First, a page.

Breaking the Barriers of MRI by Exploiting Signals Structure
Magnetic Resonance Imaging (MRI) is an interdisciplinary field involving physics, engineering, chemistry, mathematics, and neuroscience. It is the best imaging modality for soft tissues and is considered safe as there is no exposure to ionizing radiation. However, it is still highly limited by the physics, in terms of slow scanning time, limited resolution and lack of quantitative information. Recent advances in signal processing theories have enabled breaking those barriers.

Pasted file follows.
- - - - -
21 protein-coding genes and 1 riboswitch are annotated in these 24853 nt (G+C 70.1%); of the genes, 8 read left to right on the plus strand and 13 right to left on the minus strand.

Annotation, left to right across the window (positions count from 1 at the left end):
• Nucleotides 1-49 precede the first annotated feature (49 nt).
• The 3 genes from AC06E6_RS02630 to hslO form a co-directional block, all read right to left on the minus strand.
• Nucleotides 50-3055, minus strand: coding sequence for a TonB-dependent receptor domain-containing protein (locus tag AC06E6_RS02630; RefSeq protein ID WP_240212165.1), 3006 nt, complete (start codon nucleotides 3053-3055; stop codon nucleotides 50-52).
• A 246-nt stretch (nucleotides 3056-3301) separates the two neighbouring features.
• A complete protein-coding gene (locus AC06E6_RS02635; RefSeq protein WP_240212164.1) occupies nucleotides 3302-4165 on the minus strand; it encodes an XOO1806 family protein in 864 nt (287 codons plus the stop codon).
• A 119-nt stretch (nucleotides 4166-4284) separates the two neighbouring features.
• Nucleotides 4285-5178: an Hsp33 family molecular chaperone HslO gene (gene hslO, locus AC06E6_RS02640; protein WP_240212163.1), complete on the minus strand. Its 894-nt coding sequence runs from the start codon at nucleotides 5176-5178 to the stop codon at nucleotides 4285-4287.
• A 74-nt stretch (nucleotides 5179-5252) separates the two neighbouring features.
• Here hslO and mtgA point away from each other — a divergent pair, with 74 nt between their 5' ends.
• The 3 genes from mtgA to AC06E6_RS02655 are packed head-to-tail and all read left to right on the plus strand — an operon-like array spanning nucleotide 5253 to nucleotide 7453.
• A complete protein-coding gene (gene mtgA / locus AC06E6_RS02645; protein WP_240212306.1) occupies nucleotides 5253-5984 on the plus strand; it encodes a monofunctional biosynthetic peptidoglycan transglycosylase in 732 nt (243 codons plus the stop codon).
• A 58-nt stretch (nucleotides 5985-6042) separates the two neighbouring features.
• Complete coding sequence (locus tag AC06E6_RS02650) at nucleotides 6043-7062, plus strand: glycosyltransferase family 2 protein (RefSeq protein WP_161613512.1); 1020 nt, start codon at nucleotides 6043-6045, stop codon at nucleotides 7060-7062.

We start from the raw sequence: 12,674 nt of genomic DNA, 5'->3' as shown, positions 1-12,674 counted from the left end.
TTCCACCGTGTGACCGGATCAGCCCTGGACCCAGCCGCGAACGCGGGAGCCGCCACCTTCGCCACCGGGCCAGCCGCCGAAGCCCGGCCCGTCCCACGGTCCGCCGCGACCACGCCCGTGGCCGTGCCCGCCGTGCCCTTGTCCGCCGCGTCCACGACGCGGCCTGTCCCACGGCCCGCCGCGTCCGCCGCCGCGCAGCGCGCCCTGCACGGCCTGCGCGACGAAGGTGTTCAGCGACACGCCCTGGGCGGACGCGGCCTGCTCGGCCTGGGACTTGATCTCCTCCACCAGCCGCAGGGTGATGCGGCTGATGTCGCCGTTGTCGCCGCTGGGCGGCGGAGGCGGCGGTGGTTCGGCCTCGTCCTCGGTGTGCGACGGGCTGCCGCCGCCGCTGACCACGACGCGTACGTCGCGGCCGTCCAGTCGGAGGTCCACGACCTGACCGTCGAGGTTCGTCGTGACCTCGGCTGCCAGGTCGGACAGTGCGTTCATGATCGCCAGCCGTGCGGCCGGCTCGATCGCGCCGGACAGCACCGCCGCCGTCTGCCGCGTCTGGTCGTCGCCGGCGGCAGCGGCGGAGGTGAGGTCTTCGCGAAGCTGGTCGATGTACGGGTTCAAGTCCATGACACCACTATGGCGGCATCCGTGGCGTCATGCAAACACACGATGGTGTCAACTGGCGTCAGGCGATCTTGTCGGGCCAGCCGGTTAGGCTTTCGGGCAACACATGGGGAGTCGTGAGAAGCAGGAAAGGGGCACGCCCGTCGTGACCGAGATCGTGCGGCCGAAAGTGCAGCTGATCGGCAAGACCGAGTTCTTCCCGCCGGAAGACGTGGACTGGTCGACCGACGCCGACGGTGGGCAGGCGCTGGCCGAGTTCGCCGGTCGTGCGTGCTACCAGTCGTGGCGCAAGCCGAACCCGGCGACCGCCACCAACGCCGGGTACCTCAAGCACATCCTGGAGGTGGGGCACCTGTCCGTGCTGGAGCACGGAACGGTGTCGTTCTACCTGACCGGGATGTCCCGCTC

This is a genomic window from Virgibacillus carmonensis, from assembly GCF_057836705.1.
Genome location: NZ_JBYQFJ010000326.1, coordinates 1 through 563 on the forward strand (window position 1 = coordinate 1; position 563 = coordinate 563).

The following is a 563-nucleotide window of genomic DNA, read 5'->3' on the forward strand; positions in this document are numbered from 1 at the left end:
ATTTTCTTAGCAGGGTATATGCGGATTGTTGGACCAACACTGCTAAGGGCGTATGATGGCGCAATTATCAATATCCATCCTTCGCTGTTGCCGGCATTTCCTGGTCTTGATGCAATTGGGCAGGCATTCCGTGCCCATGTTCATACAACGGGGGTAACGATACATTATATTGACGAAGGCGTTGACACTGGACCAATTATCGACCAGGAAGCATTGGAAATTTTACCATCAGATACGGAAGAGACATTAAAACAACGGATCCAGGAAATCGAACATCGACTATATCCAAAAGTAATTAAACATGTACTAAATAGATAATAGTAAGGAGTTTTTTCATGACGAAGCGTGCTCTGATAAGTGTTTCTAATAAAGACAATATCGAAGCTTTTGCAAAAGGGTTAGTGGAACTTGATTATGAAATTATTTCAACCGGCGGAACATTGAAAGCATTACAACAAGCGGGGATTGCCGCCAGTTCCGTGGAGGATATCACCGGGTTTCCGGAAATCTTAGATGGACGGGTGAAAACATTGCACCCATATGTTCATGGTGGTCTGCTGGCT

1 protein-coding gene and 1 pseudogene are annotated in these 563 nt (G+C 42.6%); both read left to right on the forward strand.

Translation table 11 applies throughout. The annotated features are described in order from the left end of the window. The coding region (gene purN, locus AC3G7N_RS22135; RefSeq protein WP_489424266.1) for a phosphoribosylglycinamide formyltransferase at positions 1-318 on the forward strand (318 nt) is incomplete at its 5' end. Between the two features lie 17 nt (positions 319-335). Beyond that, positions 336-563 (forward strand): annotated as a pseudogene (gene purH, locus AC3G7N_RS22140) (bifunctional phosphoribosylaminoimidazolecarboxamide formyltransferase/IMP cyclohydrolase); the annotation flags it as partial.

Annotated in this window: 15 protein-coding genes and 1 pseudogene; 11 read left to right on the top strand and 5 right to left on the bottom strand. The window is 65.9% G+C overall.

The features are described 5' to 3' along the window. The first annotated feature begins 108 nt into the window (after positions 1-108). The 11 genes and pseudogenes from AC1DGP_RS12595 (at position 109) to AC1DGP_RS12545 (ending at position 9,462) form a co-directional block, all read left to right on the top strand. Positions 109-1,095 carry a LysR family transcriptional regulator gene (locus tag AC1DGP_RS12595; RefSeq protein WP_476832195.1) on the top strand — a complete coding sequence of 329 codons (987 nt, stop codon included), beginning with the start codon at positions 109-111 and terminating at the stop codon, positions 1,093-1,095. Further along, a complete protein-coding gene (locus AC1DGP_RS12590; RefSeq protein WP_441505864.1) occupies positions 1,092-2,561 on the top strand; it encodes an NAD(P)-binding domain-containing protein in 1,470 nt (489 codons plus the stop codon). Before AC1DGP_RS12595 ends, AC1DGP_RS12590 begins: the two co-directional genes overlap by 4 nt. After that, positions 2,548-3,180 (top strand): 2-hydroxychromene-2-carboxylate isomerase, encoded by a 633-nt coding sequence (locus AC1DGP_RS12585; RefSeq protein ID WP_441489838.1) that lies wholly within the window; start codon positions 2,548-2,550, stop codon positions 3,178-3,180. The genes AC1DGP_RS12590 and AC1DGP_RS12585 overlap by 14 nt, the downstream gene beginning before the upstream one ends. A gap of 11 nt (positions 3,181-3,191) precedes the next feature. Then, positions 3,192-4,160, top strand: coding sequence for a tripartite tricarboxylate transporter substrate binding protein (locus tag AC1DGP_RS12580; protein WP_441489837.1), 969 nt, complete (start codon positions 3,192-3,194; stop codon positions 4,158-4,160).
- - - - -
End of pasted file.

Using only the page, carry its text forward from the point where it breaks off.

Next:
I will start the talk by presenting the physical principles of MRI and the conventional solutions to improve MRI by undersampling. I will describe several MRI applications, including structural, functional and quantitative MRI, each involves a unique structure of acquired data. I will show how the methods we developed, that rely on exploiting redundant information within and between MRI scans via sparse-based reconstruction and low-rank modeling, can significantly improve each of those applications. I will show that the theoretical bounds we developed for our methods outperform bounds developed for existing approaches and support the results obtained.